If the Galaxie has a weak point, then it is probably a couple of minor issues with the interior. However, as weak points go, they aren’t that bad. The covers on the front seats are showing some wrinkling and stretching, and their general appearance makes me wonder whether the foam that lies beneath might be starting to collapse a bit. There is a split in the side of the driver’s seat, but if the next owner wishes to preserve the car’s originality, then I believe that a good upholsterer might be able to repair this. There is also some wear and discoloring showing on the console armrest, but once again, I believe that this could be addressed without having to resort to replacement. Beyond that, it is pretty hard to find anything to be critical of. The dash itself is close to perfect, while the remaining trim, the headliner, and the rear seat, all look really good. An interesting addition is the Mark IV air conditioning, which was a dealer fitment for the original owner. It remains complete but will require a recharge if it is to blow cold. The attention to detail with this classic includes the fact that the original Owner’s Manual and receipt for the A/C are included with the rest of the documentation.

If you went to the dictionary and looked up the word “presence,” then it wouldn’t be a stretch to find a photo of this Galaxie beside it. This is a car that does not blend into the background, and the next owner will find themselves behind the wheel of a classic that is guaranteed to attract plenty of attention. Exactly where the bidding will go on this car is a bit hard to determine, but I believe that on recent market trends, I would expect it to probably stop at around the $25,000 mark. It might go a bit higher due to its originality and low documented mileage, but I wouldn’t be banking on that. One thing that is worth considering is that recent events have had some impact on values and sales volumes, so if you have access to the funds and are seeking a classic car, now could potentially be a pretty reasonable time to make your move. As always, make sure that you do your homework, but it is definitely a point to ponder.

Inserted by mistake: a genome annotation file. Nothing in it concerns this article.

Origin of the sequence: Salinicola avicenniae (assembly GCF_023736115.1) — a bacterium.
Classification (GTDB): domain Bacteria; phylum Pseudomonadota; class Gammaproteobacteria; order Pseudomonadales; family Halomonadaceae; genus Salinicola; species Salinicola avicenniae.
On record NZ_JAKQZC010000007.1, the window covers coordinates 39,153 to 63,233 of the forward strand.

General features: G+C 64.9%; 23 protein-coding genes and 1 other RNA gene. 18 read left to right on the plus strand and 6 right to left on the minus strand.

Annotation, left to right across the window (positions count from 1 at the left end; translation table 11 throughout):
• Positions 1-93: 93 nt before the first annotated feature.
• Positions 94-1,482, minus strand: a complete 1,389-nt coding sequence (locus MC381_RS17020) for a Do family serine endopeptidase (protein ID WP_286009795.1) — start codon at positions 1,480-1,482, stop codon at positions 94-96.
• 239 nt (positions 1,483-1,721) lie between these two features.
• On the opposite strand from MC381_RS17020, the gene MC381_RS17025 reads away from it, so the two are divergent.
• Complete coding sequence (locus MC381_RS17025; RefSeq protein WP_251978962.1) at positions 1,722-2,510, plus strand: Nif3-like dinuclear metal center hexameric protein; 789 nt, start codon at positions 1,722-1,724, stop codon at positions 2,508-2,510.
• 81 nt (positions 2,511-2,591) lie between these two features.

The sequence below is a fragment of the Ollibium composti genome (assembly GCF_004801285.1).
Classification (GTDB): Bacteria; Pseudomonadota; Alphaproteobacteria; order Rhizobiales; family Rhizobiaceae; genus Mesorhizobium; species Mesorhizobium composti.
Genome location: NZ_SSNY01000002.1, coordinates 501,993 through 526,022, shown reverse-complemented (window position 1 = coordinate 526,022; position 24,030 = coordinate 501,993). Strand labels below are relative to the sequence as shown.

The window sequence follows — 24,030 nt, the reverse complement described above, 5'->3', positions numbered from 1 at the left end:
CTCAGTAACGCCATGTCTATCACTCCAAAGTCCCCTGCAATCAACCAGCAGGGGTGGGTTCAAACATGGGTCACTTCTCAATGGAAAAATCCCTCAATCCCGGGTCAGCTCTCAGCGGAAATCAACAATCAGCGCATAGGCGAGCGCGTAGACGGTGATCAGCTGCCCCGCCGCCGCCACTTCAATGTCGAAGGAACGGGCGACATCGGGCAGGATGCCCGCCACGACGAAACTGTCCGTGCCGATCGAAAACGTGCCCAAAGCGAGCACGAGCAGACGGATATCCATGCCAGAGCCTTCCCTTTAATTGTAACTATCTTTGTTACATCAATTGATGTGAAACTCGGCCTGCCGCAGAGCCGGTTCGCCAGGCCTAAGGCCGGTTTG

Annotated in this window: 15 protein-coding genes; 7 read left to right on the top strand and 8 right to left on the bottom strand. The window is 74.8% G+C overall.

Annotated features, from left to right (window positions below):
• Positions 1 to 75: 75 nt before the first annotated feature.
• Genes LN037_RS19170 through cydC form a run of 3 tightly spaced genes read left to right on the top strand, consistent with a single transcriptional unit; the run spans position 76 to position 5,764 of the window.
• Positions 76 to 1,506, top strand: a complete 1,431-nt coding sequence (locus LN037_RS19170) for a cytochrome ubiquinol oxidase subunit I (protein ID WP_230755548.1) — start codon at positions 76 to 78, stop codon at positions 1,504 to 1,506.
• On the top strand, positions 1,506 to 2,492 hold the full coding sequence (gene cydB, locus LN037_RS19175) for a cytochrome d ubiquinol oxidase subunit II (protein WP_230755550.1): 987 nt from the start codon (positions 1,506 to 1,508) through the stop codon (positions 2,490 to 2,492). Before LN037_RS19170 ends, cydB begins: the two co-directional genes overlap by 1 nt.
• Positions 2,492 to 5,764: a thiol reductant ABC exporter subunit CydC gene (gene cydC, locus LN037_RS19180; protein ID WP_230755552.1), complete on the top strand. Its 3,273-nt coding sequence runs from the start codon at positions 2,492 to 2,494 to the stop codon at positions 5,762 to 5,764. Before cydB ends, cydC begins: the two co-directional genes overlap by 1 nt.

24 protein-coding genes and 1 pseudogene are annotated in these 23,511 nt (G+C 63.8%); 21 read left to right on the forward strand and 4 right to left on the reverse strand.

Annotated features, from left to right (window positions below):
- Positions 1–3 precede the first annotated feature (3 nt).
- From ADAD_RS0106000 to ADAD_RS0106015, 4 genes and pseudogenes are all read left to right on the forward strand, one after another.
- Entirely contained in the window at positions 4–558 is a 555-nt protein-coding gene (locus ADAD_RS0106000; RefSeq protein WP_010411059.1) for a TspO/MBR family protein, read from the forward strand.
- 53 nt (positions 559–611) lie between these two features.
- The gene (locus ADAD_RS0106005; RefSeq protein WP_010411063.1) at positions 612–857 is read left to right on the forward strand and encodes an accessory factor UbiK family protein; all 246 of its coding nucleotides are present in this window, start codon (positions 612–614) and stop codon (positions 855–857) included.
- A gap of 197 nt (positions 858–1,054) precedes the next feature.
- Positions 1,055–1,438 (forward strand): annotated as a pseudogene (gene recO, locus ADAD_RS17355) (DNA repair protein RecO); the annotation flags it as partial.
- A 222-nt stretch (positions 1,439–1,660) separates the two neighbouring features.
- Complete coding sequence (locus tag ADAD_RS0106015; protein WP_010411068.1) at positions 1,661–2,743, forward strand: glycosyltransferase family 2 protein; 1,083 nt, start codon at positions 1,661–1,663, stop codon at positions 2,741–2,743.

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Comments

  1. Dave

    With a 3.00 axle this pup is set up to make short work of the trip from Denver to Columbus or anywhere else between the Rockies and the Atlantic Ocean.

    3
  2. Mark in WNC

    The “fast back” was a mid-year introduction and was referred to as a 63&1\2 ….Very popular in NASCAR.

    9
  3. 19sixty5 Member

    I remember the commercials for these, and I could swear they called it the “Monaco roofline” The commercials were filmed in Monaco. Anyone remember the Monaco roofline description? I was only 11 at the time, so the memory may not be so accurate these days.

    4
    • boxdin

      Right after my dad bought a notch back 63 Galaxie new the fastback came out. I was 11 and thought we got robbed.

      9
  4. sir_mike

    Very nice Ford..please next owner keep her original.

    5
  5. DayDreamBeliever Member

    Put away in 1969? Or 1979? The article states it both ways.

    The former would be would be FIVE decades, not four.